There are also self-hosted options, but that means you’ll need to manage the infrastructure yourself.
You could also always keep your photos on a hard drive. Just make sure to back it up once in a while and make a copy that’s stored somewhere else.
Q: Is having multiple email accounts, each for a different purpose, worth it?
Having different email accounts for different purposes can reduce the likelihood of falling victim to phishing scams – currently a huge problem.
It can also help reduce spam and generally improve your privacy and security. For instance, many websites let people use their email address as their username. If someone has your email address and your passwords are weak (most people’s are, anyway), someone can potentially access your accounts (MFA won’t always help here, either).
How many email accounts you have is up to you. You may want to create one for personal use (i.e., communicating with family and friends), social media, junk mail/shopping, financial transactions, etc.
There are apps that can make managing different email addresses easier, and if you use Gmail, it lets you forward emails from your other Gmail addresses to a master email.
Back to You
We’d love to hear your thoughts about all things data privacy.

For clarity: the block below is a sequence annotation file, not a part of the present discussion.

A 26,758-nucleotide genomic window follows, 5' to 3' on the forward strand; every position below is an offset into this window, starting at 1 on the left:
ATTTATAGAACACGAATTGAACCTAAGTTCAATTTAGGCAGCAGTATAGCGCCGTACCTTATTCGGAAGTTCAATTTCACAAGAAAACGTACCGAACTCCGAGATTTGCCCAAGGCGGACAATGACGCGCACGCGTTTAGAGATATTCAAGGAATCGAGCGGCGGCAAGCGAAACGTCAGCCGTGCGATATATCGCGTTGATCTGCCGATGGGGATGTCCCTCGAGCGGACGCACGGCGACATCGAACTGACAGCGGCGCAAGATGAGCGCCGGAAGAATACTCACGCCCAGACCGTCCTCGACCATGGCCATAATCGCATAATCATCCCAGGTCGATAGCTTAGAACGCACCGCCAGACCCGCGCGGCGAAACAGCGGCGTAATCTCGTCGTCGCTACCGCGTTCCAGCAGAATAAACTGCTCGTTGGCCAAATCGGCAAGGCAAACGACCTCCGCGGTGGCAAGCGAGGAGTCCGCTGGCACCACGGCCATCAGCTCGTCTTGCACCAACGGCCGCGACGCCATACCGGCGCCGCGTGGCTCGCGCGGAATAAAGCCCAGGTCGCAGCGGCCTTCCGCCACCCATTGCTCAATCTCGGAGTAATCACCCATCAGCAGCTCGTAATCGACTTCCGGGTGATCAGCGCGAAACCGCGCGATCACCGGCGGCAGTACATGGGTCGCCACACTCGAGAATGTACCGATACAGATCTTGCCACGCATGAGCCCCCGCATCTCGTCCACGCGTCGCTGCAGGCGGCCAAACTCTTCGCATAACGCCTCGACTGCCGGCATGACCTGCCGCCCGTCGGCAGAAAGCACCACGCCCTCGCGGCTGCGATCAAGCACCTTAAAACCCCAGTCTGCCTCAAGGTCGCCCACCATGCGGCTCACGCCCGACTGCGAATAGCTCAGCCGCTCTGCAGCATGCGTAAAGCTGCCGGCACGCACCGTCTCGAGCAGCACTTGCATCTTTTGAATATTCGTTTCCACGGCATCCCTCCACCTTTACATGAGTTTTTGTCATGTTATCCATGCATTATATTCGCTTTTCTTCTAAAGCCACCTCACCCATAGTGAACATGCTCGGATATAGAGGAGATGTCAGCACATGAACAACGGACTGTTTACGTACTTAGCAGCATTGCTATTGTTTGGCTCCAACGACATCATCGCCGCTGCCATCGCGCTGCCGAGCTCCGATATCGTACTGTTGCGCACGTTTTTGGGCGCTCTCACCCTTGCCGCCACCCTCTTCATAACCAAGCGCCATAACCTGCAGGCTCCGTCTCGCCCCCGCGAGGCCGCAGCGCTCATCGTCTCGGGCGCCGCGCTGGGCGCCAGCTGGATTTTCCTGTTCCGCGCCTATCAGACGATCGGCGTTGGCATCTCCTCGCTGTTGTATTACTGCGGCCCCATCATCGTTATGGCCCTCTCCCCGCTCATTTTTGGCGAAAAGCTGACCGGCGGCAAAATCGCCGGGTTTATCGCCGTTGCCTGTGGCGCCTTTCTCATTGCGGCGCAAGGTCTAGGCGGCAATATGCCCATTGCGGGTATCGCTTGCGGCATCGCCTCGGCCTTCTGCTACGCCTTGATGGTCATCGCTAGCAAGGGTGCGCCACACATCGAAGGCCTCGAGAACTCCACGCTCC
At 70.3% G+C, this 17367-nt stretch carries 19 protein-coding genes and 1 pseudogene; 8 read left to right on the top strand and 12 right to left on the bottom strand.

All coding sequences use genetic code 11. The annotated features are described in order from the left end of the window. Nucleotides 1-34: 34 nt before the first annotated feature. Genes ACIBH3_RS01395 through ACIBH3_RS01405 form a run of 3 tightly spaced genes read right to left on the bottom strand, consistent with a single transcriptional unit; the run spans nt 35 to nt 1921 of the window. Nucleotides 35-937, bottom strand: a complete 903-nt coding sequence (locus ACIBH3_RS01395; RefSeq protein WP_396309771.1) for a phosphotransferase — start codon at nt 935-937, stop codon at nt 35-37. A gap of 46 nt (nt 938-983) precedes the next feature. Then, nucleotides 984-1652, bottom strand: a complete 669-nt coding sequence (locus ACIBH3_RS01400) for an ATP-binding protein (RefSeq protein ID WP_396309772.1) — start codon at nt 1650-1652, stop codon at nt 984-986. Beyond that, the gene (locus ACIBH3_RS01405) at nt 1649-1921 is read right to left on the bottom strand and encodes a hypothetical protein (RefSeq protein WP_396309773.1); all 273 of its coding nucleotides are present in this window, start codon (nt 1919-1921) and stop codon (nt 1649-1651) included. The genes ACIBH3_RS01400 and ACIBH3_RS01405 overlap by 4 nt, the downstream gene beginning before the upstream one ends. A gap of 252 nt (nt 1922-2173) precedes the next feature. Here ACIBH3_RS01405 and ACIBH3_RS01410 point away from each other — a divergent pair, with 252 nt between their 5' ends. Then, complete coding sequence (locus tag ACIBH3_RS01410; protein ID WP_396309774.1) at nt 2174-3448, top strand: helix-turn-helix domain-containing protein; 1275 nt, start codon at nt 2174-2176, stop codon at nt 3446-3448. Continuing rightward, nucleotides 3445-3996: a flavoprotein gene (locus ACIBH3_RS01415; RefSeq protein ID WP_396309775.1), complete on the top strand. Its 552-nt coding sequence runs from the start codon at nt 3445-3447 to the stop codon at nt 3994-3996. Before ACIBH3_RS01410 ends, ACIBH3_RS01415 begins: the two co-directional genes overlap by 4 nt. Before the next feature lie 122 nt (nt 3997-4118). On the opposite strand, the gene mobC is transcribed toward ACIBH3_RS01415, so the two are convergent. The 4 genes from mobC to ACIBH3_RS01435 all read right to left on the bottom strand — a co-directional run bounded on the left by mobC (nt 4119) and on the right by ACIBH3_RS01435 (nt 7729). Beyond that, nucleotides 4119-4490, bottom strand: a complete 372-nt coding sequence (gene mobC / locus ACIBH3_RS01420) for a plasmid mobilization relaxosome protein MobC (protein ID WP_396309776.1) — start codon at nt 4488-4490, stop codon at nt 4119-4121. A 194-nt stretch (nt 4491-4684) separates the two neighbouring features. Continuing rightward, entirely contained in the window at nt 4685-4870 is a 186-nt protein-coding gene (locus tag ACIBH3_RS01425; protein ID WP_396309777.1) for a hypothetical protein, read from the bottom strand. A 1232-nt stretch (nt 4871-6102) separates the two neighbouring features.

Get in touch with us. We love getting emails from our readers (or tweet us @DeleteMe).
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Let us know. Are there any specific data privacy topics you’d like us to explore in the upcoming issues of Incognito?
That’s it for this issue of Incognito. Stay safe, and we’ll see you in your inbox next month.
Laura Martisiute is DeleteMe’s content marketing specialist. Her job is to help DeleteMe communicate vital privacy information to the people that need it.
Since joining DeleteMe in 2020, Laura has done exactly that.
Creating some of the internet’s most popular privacy content on DeleteMe’s blog, writing the leading privacy newsletter Incognito, and helping DeleteMe plan and craft its messaging across different channels, Laura drives DeleteMe’s content.
Laura has a degree from University College Cork.
You can contact Laura with questions and ideas at email@example.com